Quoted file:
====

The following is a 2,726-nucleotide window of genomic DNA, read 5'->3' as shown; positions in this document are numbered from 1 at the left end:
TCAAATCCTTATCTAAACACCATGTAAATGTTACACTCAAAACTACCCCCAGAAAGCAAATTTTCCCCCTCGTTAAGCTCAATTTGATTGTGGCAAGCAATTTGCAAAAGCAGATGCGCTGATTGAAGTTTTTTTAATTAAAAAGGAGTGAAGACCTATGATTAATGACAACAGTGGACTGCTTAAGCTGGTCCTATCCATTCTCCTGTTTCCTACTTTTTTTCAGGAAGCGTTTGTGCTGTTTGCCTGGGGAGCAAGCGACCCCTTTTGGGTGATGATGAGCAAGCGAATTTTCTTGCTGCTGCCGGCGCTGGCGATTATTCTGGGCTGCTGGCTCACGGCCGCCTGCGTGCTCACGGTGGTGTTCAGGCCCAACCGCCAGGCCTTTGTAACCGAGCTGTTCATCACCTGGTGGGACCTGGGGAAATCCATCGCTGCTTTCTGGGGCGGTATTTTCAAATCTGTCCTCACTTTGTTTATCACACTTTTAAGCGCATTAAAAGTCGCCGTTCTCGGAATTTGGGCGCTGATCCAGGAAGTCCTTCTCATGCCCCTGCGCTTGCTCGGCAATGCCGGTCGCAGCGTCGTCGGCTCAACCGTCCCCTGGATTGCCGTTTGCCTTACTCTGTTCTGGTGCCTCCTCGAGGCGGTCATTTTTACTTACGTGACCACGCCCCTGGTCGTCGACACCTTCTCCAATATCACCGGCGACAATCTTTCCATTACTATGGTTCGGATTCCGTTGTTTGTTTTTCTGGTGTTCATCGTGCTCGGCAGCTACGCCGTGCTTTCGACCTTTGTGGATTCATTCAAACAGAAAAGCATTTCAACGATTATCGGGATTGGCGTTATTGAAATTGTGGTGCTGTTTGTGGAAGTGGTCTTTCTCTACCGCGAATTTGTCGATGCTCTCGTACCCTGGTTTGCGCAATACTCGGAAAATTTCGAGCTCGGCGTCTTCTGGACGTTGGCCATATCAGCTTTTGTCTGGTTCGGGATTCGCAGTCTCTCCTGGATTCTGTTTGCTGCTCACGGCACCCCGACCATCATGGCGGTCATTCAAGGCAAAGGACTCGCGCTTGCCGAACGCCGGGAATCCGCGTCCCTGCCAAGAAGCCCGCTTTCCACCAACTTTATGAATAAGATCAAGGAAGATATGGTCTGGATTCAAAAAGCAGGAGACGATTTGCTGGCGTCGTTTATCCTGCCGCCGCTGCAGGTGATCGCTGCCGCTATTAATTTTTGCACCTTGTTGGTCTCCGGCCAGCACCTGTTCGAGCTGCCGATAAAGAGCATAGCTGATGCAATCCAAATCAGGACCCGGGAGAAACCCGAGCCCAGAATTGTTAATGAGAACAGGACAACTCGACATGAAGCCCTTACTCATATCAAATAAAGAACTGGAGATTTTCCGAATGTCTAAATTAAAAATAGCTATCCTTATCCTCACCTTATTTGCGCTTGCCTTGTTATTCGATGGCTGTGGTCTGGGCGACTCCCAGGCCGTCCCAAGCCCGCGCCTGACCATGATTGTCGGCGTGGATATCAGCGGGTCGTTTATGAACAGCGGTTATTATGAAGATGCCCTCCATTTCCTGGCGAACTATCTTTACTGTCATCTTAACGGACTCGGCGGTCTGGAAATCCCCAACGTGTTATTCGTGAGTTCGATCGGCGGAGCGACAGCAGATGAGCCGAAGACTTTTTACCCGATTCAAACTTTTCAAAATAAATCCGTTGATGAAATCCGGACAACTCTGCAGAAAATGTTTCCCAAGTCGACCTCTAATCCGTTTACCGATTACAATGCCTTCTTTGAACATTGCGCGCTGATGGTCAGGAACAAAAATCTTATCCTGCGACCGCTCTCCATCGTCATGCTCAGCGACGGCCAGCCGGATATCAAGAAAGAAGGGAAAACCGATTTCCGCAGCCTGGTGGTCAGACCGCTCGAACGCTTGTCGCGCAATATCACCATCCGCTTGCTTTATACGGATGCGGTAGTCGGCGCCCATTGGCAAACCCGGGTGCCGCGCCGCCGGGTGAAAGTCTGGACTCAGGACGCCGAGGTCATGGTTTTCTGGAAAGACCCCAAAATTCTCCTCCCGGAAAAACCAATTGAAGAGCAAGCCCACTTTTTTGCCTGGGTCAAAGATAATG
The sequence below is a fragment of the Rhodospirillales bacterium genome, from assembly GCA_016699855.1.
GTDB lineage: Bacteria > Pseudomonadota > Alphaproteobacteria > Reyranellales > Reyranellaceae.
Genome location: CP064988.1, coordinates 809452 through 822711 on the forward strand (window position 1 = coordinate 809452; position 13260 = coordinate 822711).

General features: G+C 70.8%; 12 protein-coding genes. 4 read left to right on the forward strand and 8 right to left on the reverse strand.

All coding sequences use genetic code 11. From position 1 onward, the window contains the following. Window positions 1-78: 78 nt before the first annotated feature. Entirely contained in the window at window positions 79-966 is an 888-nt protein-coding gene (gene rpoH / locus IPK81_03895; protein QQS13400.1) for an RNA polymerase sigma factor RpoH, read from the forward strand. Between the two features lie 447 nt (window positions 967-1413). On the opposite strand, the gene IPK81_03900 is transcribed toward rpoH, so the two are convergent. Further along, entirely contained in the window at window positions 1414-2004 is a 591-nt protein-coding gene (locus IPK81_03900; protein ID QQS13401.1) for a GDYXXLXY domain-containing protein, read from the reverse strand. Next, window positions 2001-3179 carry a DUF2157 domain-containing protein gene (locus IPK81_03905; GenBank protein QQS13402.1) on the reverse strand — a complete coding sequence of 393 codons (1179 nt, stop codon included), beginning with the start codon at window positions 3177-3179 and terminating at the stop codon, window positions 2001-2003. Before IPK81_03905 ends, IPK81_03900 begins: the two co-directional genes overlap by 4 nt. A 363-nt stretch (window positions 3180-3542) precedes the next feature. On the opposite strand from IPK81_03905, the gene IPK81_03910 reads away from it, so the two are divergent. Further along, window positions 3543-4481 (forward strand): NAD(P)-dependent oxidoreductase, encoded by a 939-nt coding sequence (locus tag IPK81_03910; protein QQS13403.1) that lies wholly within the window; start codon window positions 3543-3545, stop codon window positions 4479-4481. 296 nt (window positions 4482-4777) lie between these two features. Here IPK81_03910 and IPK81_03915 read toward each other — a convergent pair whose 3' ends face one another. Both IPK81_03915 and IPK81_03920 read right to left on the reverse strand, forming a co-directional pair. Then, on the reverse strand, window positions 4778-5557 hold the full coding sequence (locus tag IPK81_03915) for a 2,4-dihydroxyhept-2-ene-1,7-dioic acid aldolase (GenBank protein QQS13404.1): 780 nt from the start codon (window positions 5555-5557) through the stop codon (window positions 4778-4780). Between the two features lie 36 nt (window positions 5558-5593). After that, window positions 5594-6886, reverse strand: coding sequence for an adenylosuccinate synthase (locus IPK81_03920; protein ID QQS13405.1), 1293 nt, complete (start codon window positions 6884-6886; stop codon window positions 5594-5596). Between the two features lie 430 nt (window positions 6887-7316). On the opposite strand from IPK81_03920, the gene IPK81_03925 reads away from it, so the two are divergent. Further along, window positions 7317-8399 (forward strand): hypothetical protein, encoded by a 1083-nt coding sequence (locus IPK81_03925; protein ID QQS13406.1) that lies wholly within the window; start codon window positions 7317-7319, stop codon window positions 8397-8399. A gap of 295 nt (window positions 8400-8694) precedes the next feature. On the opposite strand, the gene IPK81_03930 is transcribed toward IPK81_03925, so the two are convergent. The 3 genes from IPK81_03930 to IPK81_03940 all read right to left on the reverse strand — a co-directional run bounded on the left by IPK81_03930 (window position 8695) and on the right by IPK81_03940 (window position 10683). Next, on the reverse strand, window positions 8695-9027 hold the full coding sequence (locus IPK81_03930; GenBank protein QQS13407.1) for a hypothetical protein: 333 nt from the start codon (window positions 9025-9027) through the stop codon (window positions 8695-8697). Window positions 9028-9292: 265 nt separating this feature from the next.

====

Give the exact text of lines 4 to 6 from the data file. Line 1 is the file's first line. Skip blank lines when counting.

GTDB lineage: Bacteria > Pseudomonadota > Alphaproteobacteria > Reyranellales > Reyranellaceae.
Genome location: CP064988.1, coordinates 809452 through 822711 on the forward strand (window position 1 = coordinate 809452; position 13260 = coordinate 822711).

General features: G+C 70.8%; 12 protein-coding genes. 4 read left to right on the forward strand and 8 right to left on the reverse strand.